The new blog of a Bishop in the Episcopal Church, writing about "unity." As many of you know, the Episcopal Church has been a part of my life, culturally, since I was born. I currently work for the Episcopal Church and my father is an Episcopal priest.

Take a look.

Monday, January 15, 2007

Thursday, January 11, 2007

Dada Comes to Spam

Lately, I can't wait to open my Gmail's spam bucket and find a wealth of bizarre phrases as impossible subject headings. Anything that isn't direct advertising for sexual performance enhancement is often entirely in the spirit of Dada.

Anyone else notice this? Any phrases that sing to you?

Wednesday, January 10, 2007

Ted Kennedy's Speech to the National Press Club

Ted Kennedy, in full blown "I can kick your ass any day of the week, kid" mode.

One thing people might not know about me: That Tennyson quote is next to my baby picture in the back of my high school year book.

A cure for tragedy

Captain Krech gives us... Soul Food.

I would much rather read about this, honestly. It sounds good. And it exists physically in the world.

Tuesday, January 09, 2007

Cote and Hunka

Having a fine old time talking about Tragedy.

Dear Readers...what do you think of this?

Monday, January 08, 2007

Last Chance to See

Tonight is the absolutely final performance of The Standards of Decency Project. If you don't see it tonight, you will have been that person that missed it/skipped it/lost your chance to see it.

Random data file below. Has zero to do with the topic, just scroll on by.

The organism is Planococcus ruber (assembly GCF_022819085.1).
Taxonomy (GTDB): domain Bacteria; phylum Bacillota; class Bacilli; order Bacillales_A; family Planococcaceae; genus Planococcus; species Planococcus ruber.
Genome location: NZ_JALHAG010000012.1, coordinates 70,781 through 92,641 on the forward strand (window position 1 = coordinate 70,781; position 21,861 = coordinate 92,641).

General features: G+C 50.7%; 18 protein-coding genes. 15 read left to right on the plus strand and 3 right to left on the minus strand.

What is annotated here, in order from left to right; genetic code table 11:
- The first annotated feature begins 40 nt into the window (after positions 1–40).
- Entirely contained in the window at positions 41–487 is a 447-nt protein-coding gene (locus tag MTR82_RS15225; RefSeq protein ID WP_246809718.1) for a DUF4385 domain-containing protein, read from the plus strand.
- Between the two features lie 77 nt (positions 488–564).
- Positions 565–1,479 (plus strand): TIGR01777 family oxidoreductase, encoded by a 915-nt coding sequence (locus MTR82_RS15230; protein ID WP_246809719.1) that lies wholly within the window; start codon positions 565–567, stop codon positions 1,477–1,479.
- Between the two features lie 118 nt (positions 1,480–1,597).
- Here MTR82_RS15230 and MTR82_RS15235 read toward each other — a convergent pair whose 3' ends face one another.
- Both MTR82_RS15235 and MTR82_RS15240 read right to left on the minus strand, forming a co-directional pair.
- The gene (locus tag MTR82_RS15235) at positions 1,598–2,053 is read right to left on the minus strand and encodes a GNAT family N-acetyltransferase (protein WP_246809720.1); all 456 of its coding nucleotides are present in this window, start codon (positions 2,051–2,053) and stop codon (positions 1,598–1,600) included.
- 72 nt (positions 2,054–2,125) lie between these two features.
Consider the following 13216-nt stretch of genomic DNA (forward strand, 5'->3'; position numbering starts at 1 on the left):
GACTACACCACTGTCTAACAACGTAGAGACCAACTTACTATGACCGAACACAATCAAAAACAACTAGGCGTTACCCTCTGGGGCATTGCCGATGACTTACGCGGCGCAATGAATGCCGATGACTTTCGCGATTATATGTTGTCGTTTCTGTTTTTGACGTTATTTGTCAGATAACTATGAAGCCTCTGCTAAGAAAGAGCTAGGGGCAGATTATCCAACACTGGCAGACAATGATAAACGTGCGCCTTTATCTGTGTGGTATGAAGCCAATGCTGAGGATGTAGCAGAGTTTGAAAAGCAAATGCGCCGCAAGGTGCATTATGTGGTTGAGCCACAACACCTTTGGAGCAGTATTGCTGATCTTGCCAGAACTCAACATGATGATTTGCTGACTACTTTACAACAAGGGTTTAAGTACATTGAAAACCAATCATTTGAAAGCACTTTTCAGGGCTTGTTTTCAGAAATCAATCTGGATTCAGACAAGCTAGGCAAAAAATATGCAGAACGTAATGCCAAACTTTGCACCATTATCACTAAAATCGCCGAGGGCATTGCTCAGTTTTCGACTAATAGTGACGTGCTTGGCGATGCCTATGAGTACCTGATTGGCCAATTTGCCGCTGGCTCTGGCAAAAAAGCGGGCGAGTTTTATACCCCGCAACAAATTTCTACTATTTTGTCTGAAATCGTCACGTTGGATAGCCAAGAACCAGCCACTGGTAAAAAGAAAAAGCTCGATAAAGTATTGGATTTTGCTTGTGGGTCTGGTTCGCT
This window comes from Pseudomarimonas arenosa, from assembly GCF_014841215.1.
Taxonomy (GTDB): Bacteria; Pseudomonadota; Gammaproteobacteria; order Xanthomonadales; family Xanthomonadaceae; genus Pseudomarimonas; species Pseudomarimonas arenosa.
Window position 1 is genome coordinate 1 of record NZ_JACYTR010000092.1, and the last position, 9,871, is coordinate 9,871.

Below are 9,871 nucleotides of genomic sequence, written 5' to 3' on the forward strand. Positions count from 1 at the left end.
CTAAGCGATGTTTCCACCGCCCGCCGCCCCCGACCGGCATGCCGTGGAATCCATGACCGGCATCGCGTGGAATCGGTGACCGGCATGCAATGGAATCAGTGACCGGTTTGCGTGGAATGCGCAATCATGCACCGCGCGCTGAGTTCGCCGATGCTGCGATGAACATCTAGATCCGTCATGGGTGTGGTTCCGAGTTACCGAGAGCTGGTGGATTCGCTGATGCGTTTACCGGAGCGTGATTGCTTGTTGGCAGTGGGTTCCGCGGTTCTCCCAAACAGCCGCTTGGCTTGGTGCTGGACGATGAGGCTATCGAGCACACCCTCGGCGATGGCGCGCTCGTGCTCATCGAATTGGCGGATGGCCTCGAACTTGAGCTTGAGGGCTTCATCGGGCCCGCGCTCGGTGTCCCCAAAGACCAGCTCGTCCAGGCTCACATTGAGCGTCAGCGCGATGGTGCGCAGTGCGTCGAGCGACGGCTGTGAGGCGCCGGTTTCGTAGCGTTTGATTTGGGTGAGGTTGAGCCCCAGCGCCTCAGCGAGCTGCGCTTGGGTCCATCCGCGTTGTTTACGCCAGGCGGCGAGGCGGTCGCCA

Don't do that. That's no fun. See it instead!

Friday, January 05, 2007

Five Things You Don't Know About Me

James Comtois tagged me with this sort of Meme thing. I feel as if it's reflective among the bloggers that we're all back from the Holidays and writing a bunch of whatever, whatever, whatever.

Anyway, I shall not be rude. Five things you probably don't know about Matthew Freeman, playwright:

1. I've been engaged twice. I am not currently engaged.

2. I've seen every single one of the Star Wars prequels more times than most people have seen any given Episode of Friends. I'm obsessed with them. I am unstoppable at Star Wars Trivial Pursuit. I recently won a game of it by answering correctly the name of the Protocol Droid at the very beginning of The Phantom Menace. (It's TC-14.)

I stood on line for more than 5 hours to see a midnight showing of Revenge of the Sith. There, I said it. We'll all be ok about it, won't we?

3. I also have a shameful love for professional wrestling. I attended ECW shows under I-95 in Philadelphia. I attended Wrestlemania 10 and 19 and 20 all live. My favorite professional wrestler since retired is Bret Hart, who is, I would say, as close to a tragic figure as I could think of in the oddball world of fake sports.